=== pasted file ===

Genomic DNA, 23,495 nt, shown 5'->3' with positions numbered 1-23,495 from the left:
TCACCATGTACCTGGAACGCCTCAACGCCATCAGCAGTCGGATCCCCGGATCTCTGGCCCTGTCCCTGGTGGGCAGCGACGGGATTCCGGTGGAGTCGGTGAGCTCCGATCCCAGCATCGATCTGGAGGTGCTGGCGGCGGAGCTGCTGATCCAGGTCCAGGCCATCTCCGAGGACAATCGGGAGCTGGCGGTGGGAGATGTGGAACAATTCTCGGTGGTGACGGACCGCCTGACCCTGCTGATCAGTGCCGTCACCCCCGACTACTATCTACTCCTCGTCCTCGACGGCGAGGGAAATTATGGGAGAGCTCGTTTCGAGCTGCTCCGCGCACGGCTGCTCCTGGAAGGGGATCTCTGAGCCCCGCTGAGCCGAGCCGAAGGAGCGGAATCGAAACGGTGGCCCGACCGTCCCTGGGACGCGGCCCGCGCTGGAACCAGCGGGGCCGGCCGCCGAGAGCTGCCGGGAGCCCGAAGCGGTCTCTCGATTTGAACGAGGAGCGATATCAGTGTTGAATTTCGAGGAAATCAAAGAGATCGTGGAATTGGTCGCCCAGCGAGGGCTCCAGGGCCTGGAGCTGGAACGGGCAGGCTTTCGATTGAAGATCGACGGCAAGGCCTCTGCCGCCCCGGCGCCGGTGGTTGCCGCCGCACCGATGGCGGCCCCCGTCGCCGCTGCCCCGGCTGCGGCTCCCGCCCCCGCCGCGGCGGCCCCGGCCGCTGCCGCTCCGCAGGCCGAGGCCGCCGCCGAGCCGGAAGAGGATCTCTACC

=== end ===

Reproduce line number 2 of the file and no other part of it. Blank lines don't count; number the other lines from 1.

TCACCATGTACCTGGAACGCCTCAACGCCATCAGCAGTCGGATCCCCGGATCTCTGGCCCTGTCCCTGGTGGGCAGCGACGGGATTCCGGTGGAGTCGGTGAGCTCCGATCCCAGCATCGATCTGGAGGTGCTGGCGGCGGAGCTGCTGATCCAGGTCCAGGCCATCTCCGAGGACAATCGGGAGCTGGCGGTGGGAGATGTGGAACAATTCTCGGTGGTGACGGACCGCCTGACCCTGCTGATCAGTGCCGTCACCCCCGACTACTATCTACTCCTCGTCCTCGACGGCGAGGGAAATTATGGGAGAGCTCGTTTCGAGCTGCTCCGCGCACGGCTGCTCCTGGAAGGGGATCTCTGAGCCCCGCTGAGCCGAGCCGAAGGAGCGGAATCGAAACGGTGGCCCGACCGTCCCTGGGACGCGGCCCGCGCTGGAACCAGCGGGGCCGGCCGCCGAGAGCTGCCGGGAGCCCGAAGCGGTCTCTCGATTTGAACGAGGAGCGATATCAGTGTTGAATTTCGAGGAAATCAAAGAGATCGTGGAATTGGTCGCCCAGCGAGGGCTCCAGGGCCTGGAGCTGGAACGGGCAGGCTTTCGATTGAAGATCGACGGCAAGGCCTCTGCCGCCCCGGCGCCGGTGGTTGCCGCCGCACCGATGGCGGCCCCCGTCGCCGCTGCCCCGGCTGCGGCTCCCGCCCCCGCCGCGGCGGCCCCGGCCGCTGCCGCTCCGCAGGCCGAGGCCGCCGCCGAGCCGGAAGAGGATCTCTACC